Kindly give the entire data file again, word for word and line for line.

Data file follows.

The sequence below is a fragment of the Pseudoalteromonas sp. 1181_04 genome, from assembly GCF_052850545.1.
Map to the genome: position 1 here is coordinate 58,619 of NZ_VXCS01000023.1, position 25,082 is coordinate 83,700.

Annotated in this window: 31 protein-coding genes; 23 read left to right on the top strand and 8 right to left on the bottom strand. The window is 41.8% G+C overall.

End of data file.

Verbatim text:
The sequence below is a fragment of the Pseudoalteromonas sp. 1181_04 genome, from assembly GCF_052850545.1.
Map to the genome: position 1 here is coordinate 58,619 of NZ_VXCS01000023.1, position 25,082 is coordinate 83,700.

Annotated in this window: 31 protein-coding genes; 23 read left to right on the top strand and 8 right to left on the bottom strand. The window is 41.8% G+C overall.